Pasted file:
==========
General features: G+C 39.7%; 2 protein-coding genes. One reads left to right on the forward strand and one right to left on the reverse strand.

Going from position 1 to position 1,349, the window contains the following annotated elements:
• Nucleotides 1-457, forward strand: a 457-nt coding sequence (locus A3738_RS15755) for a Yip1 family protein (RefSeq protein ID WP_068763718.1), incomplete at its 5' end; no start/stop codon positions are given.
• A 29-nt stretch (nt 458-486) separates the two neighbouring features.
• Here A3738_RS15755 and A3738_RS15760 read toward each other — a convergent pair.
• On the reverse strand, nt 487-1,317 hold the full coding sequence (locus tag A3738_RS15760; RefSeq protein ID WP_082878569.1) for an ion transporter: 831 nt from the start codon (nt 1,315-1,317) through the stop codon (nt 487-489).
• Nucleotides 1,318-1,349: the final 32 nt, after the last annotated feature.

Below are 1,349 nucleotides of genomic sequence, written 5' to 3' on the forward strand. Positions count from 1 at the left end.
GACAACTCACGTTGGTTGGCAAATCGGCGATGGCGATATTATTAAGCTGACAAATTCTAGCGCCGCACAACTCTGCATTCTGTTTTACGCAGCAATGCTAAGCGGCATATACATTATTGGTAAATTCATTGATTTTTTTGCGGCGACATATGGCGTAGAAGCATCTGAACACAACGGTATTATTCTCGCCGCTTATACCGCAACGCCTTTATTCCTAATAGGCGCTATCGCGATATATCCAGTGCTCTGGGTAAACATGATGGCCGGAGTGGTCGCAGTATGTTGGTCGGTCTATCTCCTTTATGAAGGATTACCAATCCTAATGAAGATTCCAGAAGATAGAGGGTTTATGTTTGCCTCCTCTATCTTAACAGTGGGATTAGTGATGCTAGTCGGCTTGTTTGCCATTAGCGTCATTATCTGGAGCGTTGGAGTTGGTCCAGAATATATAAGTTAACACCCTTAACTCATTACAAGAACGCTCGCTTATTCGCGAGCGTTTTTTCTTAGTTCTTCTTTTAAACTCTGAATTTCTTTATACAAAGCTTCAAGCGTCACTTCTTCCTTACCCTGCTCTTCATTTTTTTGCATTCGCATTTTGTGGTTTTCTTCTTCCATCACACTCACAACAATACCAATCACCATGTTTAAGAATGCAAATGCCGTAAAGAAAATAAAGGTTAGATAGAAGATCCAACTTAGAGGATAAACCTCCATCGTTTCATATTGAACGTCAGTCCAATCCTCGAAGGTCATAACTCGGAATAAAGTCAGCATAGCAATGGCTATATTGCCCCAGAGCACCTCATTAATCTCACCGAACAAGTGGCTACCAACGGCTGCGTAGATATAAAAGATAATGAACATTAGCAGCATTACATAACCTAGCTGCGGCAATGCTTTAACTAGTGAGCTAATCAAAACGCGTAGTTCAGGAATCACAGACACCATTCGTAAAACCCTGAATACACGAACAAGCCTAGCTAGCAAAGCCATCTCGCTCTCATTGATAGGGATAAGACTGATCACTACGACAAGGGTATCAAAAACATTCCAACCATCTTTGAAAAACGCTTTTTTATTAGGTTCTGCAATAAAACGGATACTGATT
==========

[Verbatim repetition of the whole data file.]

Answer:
General features: G+C 39.7%; 2 protein-coding genes. One reads left to right on the forward strand and one right to left on the reverse strand.

Going from position 1 to position 1,349, the window contains the following annotated elements:
• Nucleotides 1-457, forward strand: a 457-nt coding sequence (locus A3738_RS15755) for a Yip1 family protein (RefSeq protein ID WP_068763718.1), incomplete at its 5' end; no start/stop codon positions are given.
• A 29-nt stretch (nt 458-486) separates the two neighbouring features.
• Here A3738_RS15755 and A3738_RS15760 read toward each other — a convergent pair.
• On the reverse strand, nt 487-1,317 hold the full coding sequence (locus tag A3738_RS15760; RefSeq protein ID WP_082878569.1) for an ion transporter: 831 nt from the start codon (nt 1,315-1,317) through the stop codon (nt 487-489).
• Nucleotides 1,318-1,349: the final 32 nt, after the last annotated feature.

Below are 1,349 nucleotides of genomic sequence, written 5' to 3' on the forward strand. Positions count from 1 at the left end.
GACAACTCACGTTGGTTGGCAAATCGGCGATGGCGATATTATTAAGCTGACAAATTCTAGCGCCGCACAACTCTGCATTCTGTTTTACGCAGCAATGCTAAGCGGCATATACATTATTGGTAAATTCATTGATTTTTTTGCGGCGACATATGGCGTAGAAGCATCTGAACACAACGGTATTATTCTCGCCGCTTATACCGCAACGCCTTTATTCCTAATAGGCGCTATCGCGATATATCCAGTGCTCTGGGTAAACATGATGGCCGGAGTGGTCGCAGTATGTTGGTCGGTCTATCTCCTTTATGAAGGATTACCAATCCTAATGAAGATTCCAGAAGATAGAGGGTTTATGTTTGCCTCCTCTATCTTAACAGTGGGATTAGTGATGCTAGTCGGCTTGTTTGCCATTAGCGTCATTATCTGGAGCGTTGGAGTTGGTCCAGAATATATAAGTTAACACCCTTAACTCATTACAAGAACGCTCGCTTATTCGCGAGCGTTTTTTCTTAGTTCTTCTTTTAAACTCTGAATTTCTTTATACAAAGCTTCAAGCGTCACTTCTTCCTTACCCTGCTCTTCATTTTTTTGCATTCGCATTTTGTGGTTTTCTTCTTCCATCACACTCACAACAATACCAATCACCATGTTTAAGAATGCAAATGCCGTAAAGAAAATAAAGGTTAGATAGAAGATCCAACTTAGAGGATAAACCTCCATCGTTTCATATTGAACGTCAGTCCAATCCTCGAAGGTCATAACTCGGAATAAAGTCAGCATAGCAATGGCTATATTGCCCCAGAGCACCTCATTAATCTCACCGAACAAGTGGCTACCAACGGCTGCGTAGATATAAAAGATAATGAACATTAGCAGCATTACATAACCTAGCTGCGGCAATGCTTTAACTAGTGAGCTAATCAAAACGCGTAGTTCAGGAATCACAGACACCATTCGTAAAACCCTGAATACACGAACAAGCCTAGCTAGCAAAGCCATCTCGCTCTCATTGATAGGGATAAGACTGATCACTACGACAAGGGTATCAAAAACATTCCAACCATCTTTGAAAAACGCTTTTTTATTAGGTTCTGCAATAAAACGGATACTGATT